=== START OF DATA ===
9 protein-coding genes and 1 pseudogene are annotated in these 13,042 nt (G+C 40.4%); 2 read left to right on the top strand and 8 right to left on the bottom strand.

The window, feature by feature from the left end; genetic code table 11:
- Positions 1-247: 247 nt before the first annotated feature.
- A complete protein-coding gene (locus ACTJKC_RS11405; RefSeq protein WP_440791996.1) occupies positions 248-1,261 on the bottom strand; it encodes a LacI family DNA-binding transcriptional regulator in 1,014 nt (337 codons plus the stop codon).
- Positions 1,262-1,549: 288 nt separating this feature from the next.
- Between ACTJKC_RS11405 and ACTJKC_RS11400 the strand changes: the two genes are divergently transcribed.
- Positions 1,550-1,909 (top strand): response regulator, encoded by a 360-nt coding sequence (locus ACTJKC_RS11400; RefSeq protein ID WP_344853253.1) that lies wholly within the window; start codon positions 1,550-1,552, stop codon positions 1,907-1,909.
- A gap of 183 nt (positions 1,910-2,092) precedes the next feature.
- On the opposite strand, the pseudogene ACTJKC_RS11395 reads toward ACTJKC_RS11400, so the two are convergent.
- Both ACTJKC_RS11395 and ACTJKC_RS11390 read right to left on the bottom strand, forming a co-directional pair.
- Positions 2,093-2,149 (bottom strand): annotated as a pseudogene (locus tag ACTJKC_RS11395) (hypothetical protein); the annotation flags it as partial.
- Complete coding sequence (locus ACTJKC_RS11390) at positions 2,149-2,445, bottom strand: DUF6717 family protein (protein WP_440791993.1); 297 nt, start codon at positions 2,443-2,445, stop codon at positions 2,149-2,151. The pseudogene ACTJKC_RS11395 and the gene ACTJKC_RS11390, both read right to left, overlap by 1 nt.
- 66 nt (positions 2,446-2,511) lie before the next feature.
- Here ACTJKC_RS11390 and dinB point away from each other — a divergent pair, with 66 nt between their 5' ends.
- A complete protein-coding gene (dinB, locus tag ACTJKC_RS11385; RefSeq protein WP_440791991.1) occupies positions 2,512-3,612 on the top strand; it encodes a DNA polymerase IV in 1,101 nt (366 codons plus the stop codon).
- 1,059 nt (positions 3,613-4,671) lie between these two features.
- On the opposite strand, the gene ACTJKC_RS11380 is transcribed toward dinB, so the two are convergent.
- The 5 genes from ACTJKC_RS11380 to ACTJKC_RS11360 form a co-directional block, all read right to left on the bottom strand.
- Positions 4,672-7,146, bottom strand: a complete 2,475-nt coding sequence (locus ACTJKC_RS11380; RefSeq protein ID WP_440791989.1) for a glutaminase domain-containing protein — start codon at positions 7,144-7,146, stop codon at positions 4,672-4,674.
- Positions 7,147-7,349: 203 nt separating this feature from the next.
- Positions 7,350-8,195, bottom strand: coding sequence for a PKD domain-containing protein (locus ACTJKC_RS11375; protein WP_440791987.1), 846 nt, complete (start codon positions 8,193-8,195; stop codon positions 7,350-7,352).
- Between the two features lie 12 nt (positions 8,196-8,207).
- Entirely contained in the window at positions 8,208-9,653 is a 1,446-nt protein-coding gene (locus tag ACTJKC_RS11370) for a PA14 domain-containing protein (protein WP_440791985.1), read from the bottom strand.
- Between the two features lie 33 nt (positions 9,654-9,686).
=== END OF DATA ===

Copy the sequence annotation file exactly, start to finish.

9 protein-coding genes and 1 pseudogene are annotated in these 13,042 nt (G+C 40.4%); 2 read left to right on the top strand and 8 right to left on the bottom strand.

The window, feature by feature from the left end; genetic code table 11:
- Positions 1-247: 247 nt before the first annotated feature.
- A complete protein-coding gene (locus ACTJKC_RS11405; RefSeq protein WP_440791996.1) occupies positions 248-1,261 on the bottom strand; it encodes a LacI family DNA-binding transcriptional regulator in 1,014 nt (337 codons plus the stop codon).
- Positions 1,262-1,549: 288 nt separating this feature from the next.
- Between ACTJKC_RS11405 and ACTJKC_RS11400 the strand changes: the two genes are divergently transcribed.
- Positions 1,550-1,909 (top strand): response regulator, encoded by a 360-nt coding sequence (locus ACTJKC_RS11400; RefSeq protein ID WP_344853253.1) that lies wholly within the window; start codon positions 1,550-1,552, stop codon positions 1,907-1,909.
- A gap of 183 nt (positions 1,910-2,092) precedes the next feature.
- On the opposite strand, the pseudogene ACTJKC_RS11395 reads toward ACTJKC_RS11400, so the two are convergent.
- Both ACTJKC_RS11395 and ACTJKC_RS11390 read right to left on the bottom strand, forming a co-directional pair.
- Positions 2,093-2,149 (bottom strand): annotated as a pseudogene (locus tag ACTJKC_RS11395) (hypothetical protein); the annotation flags it as partial.
- Complete coding sequence (locus ACTJKC_RS11390) at positions 2,149-2,445, bottom strand: DUF6717 family protein (protein WP_440791993.1); 297 nt, start codon at positions 2,443-2,445, stop codon at positions 2,149-2,151. The pseudogene ACTJKC_RS11395 and the gene ACTJKC_RS11390, both read right to left, overlap by 1 nt.
- 66 nt (positions 2,446-2,511) lie before the next feature.
- Here ACTJKC_RS11390 and dinB point away from each other — a divergent pair, with 66 nt between their 5' ends.
- A complete protein-coding gene (dinB, locus tag ACTJKC_RS11385; RefSeq protein WP_440791991.1) occupies positions 2,512-3,612 on the top strand; it encodes a DNA polymerase IV in 1,101 nt (366 codons plus the stop codon).
- 1,059 nt (positions 3,613-4,671) lie between these two features.
- On the opposite strand, the gene ACTJKC_RS11380 is transcribed toward dinB, so the two are convergent.
- The 5 genes from ACTJKC_RS11380 to ACTJKC_RS11360 form a co-directional block, all read right to left on the bottom strand.
- Positions 4,672-7,146, bottom strand: a complete 2,475-nt coding sequence (locus ACTJKC_RS11380; RefSeq protein ID WP_440791989.1) for a glutaminase domain-containing protein — start codon at positions 7,144-7,146, stop codon at positions 4,672-4,674.
- Positions 7,147-7,349: 203 nt separating this feature from the next.
- Positions 7,350-8,195, bottom strand: coding sequence for a PKD domain-containing protein (locus ACTJKC_RS11375; protein WP_440791987.1), 846 nt, complete (start codon positions 8,193-8,195; stop codon positions 7,350-7,352).
- Between the two features lie 12 nt (positions 8,196-8,207).
- Entirely contained in the window at positions 8,208-9,653 is a 1,446-nt protein-coding gene (locus tag ACTJKC_RS11370) for a PA14 domain-containing protein (protein WP_440791985.1), read from the bottom strand.
- Between the two features lie 33 nt (positions 9,654-9,686).